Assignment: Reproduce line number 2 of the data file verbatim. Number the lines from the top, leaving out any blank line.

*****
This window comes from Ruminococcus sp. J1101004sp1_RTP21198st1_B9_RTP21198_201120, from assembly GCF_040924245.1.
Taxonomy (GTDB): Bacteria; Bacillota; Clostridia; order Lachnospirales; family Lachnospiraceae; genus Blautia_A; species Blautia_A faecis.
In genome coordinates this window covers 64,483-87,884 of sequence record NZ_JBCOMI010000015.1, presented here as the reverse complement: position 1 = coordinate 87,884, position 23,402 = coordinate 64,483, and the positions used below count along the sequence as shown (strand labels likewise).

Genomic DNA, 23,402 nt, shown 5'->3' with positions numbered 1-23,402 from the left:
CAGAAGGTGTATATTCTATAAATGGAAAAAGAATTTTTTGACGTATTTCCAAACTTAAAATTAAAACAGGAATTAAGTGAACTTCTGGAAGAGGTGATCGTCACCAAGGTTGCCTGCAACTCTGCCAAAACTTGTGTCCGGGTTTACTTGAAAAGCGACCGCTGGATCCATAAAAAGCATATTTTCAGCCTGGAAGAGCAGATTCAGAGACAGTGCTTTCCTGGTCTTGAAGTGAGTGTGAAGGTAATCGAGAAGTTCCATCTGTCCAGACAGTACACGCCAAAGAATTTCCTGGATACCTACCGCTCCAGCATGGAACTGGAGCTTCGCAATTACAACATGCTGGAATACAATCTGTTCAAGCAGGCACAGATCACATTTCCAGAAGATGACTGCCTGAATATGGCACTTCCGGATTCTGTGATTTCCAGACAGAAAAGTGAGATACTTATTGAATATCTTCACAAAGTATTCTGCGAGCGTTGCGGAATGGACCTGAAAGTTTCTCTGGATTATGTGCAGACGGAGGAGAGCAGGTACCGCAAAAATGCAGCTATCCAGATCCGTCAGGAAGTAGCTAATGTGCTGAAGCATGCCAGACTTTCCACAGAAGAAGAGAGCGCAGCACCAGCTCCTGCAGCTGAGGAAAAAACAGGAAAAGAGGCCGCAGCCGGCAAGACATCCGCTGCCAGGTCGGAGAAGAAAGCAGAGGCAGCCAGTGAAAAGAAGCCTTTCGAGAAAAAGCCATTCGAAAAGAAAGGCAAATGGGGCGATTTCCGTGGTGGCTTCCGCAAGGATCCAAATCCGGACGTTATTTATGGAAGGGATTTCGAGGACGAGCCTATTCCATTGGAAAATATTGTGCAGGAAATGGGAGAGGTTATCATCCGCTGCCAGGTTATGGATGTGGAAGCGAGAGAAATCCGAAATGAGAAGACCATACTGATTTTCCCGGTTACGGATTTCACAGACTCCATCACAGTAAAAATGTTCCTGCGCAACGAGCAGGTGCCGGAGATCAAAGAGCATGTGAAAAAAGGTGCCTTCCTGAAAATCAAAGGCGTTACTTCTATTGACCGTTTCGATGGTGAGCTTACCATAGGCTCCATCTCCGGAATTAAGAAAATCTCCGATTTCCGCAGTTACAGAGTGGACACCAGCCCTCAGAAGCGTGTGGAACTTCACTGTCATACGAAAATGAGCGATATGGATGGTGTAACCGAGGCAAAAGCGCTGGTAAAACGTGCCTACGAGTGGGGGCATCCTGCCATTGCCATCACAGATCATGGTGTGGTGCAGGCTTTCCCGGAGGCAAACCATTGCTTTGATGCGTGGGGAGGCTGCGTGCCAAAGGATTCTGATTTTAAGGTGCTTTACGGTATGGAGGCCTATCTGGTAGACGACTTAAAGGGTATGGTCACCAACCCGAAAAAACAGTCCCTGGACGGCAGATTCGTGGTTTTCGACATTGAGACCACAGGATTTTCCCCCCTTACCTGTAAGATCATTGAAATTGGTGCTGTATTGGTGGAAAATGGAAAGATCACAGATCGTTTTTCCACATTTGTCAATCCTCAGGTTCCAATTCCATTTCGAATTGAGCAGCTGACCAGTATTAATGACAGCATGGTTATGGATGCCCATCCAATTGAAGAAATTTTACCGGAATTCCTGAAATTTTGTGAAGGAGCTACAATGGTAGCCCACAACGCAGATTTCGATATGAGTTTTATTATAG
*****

Taxonomy (GTDB): Bacteria; Bacillota; Clostridia; order Lachnospirales; family Lachnospiraceae; genus Blautia_A; species Blautia_A faecis.